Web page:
News + Notes

A Little Pop!

Norah Jones' huge success shows how the rules are changing.

Five years ago, a no. 1 radio hit and a crushworthy singer were all you needed for a platinum plaque. These days, it's not so simple. After the Napster revolution and three years of declining sales, the guidelines for global pop domination are more complex than Michael Jackson's plastic-surgery bills. Want proof? The industry's latest savior is a shy, soft-spoken jazz singer. Yes, when Norah Jones' sophomore album, Feels Like Home, stuns the biz by selling over a million copies its first week -- the first to do so since 'N Sync's Celebrity in 2001 -- we're not in TRL land anymore. Jones' week was good news for the bean counters, and her rise shows how the rules have changed in the iPod era.

1. Adults Are People Too!

Move over, you IM'ing, belly-baring, Red Bull-pounding punks. The record industry's new favorite demographic is...Mom and Dad! ''There's been such a focus on youth and beauty that it's gotten ahead of the reality, which is that kids don't have as much money as their parents do,'' says Zach Hochkeppel, director of marketing at Jones' label, Blue Note. Santana's 1999 smash Supernatural kick-started the graying of pop; the demise of Lou Pearlman-engineered teen pop seems to have quickened the pace. Recent boomer-oriented CDs from Sheryl Crow, Harry Connick Jr., Rod Stewart, and Michael McDonald have beat expectations. So be prepared for the PR push on the upcoming discs from Elton John, Diana Krall, Eric Clapton, and Tony Bennett.

2. Record Industry: Still Not Dead

Just when everyone was about to stick the CD player in the attic, here's optimistic news: The music biz has seen more than five months of continuous growth. Sure, total units sold in 2003 were down 3 percent from the previous year, but the Feb. 9-15 week saw 17 million albums sold. It was the largest week ever outside October and November, thanks to Valentine's- and Grammys-inspired purchases. Expect a muted celebration of pizza and beer over at Sony, Universal, EMI, and Warner.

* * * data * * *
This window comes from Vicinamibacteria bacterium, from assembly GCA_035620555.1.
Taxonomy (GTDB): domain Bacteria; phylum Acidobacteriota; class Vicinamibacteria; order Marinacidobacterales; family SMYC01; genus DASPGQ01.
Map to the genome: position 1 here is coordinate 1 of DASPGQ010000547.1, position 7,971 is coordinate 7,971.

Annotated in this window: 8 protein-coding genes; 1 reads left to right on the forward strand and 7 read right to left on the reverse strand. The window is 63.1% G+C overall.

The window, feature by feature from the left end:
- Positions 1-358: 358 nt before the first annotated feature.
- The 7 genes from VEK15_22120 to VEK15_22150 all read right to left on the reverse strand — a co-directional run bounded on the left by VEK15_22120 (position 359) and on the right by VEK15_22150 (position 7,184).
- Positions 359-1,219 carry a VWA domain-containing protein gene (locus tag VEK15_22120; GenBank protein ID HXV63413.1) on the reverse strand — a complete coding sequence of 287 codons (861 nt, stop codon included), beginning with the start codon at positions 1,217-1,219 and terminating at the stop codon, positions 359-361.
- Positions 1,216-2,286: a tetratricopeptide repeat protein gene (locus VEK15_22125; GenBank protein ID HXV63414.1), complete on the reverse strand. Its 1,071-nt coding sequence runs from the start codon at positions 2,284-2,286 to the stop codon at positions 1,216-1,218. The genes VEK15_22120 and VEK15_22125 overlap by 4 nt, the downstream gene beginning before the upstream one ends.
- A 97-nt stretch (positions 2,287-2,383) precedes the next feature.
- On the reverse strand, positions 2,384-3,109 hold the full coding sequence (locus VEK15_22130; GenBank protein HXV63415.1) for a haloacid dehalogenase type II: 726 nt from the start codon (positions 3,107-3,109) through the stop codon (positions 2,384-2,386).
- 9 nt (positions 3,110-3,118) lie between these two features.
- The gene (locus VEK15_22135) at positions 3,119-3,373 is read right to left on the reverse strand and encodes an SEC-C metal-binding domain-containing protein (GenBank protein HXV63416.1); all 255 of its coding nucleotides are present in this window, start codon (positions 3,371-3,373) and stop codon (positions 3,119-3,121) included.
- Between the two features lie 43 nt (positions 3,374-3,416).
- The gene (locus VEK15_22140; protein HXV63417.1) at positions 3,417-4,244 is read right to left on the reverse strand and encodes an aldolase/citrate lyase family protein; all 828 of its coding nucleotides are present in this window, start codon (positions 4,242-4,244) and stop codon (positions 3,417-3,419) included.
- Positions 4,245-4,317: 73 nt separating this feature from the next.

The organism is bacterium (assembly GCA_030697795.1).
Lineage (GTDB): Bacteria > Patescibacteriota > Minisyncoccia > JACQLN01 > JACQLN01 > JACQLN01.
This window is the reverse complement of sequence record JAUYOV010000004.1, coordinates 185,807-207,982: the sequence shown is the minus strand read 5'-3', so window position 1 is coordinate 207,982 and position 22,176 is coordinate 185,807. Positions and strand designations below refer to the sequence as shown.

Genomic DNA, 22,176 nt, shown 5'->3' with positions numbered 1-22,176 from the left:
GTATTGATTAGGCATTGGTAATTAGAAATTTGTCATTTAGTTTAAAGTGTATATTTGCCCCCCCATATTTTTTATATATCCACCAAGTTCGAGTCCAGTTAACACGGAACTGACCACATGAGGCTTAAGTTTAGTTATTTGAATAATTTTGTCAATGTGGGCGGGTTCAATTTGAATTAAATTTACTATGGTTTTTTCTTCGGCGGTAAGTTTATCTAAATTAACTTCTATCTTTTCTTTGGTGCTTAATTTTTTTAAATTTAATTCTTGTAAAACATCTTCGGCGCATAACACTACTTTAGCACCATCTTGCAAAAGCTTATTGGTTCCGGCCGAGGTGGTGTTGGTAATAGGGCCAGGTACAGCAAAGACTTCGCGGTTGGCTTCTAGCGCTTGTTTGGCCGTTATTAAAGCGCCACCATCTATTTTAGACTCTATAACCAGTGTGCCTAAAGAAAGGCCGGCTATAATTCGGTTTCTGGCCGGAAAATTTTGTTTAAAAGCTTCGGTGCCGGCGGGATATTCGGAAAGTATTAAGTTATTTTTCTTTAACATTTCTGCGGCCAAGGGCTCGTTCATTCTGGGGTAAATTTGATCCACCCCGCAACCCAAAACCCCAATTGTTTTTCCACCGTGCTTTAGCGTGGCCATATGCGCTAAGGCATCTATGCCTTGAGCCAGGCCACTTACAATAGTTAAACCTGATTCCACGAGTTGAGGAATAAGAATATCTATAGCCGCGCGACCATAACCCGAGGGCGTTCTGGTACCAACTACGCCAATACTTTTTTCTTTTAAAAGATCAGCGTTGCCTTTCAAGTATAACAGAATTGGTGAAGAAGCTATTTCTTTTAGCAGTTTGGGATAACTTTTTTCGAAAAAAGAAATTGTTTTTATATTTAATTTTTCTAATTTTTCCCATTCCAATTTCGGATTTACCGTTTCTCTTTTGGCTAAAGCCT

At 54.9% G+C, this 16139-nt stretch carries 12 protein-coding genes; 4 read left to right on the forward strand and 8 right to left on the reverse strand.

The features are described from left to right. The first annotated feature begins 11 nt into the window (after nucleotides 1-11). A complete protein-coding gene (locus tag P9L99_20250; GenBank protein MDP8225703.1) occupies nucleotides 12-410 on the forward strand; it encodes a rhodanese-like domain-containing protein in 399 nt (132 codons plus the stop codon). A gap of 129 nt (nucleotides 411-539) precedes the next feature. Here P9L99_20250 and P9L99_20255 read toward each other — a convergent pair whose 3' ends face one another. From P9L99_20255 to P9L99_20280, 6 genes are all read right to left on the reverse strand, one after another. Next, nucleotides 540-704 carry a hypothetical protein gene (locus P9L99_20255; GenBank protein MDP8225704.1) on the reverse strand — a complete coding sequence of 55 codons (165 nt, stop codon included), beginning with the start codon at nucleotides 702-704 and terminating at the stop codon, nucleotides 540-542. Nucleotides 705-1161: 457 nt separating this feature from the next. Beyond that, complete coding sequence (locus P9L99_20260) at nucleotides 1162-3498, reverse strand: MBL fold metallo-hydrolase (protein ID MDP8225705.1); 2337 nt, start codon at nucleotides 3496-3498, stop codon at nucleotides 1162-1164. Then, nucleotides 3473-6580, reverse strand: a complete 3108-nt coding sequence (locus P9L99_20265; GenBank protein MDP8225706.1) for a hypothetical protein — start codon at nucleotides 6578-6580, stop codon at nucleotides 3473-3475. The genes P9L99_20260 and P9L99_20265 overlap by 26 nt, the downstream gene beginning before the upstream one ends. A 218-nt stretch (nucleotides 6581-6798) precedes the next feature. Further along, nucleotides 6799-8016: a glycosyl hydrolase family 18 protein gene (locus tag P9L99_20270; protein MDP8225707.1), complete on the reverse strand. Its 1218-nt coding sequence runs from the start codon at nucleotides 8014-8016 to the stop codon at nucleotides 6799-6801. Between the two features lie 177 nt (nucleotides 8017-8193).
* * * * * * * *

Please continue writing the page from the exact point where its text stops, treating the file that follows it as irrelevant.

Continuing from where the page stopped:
3. TV Is the New Radio

Conventional music-biz thinking says get your artist on the radio and you'll have a hit. Not anymore. For Jones' first album, Blue Note used TV commercials, licensing deals, and late-night talk-show gigs to build buzz well before she crossed over to Top 40 radio. ''They're figuring out that the correlation between airplay and sales is not what it used to be,'' says Michael Gelman, executive producer of Live With Regis and Kelly. ''They're discovering that TV shows drive album sales.'' Proof: Josh Groban's ''You Raise Me Up'' isn't on the Billboard Hot 100 radio-airplay chart, but after a non-boob-flashing appearance on the Super Bowl and Oprah, the crooner's sales more than tripled.

4. Downloading: Not So Evil?

The RIAA continues to file lawsuits against individuals accused of swapping copyrighted music, but does illegal downloading actually hurt CD sales? The success of Jones' Feels Like Home suggests otherwise, says Eric Garland, CEO of BigChampagne, which tracks file sharing. ''She is one of the most downloaded artists of all time,'' says Garland, ''which disproves this idea that illegal downloads cannibalize CD sales.'' And instead of downloading just one of her songs, Garland explains, file sharers are snagging three to five. Concludes Blue Note's Hochkeppel, ''People who download [Jones] truly might be previewing it...they don't want to get burned by buying a record with one good song. If they like what they hear, they'll probably go out and buy the record, too.'' The same does not apply for single-driven artists like Kelis, Liz Phair, and the Ying Yang Twins. Which leads us to rule No. 5...

5. It's the Music, Stupid

Norah Jones lured one million buyers her first week (and a chart-topping 395,000 the next) by -- drumroll, please -- making good music. In recent years labels have focused on short-term returns, forgetting that albums need more than a good single, and that bubblegum loses its flavor faster than Britney sheds her shirt at a photo shoot. But Norah Jones represents a return to the old-fashioned values of quality and consistency. Likewise, OutKast's Speakerboxxx/The Love Below is a breakaway hit because it's fun, intelligent music that's worth the sticker price. Now, if the record labels can remember that it's about the music, and not just the money, maybe they'll return to a place that Feels Like Home.

Originally posted Mar 05, 2004 Published in issue #754 Mar 05, 2004 Order article reprints
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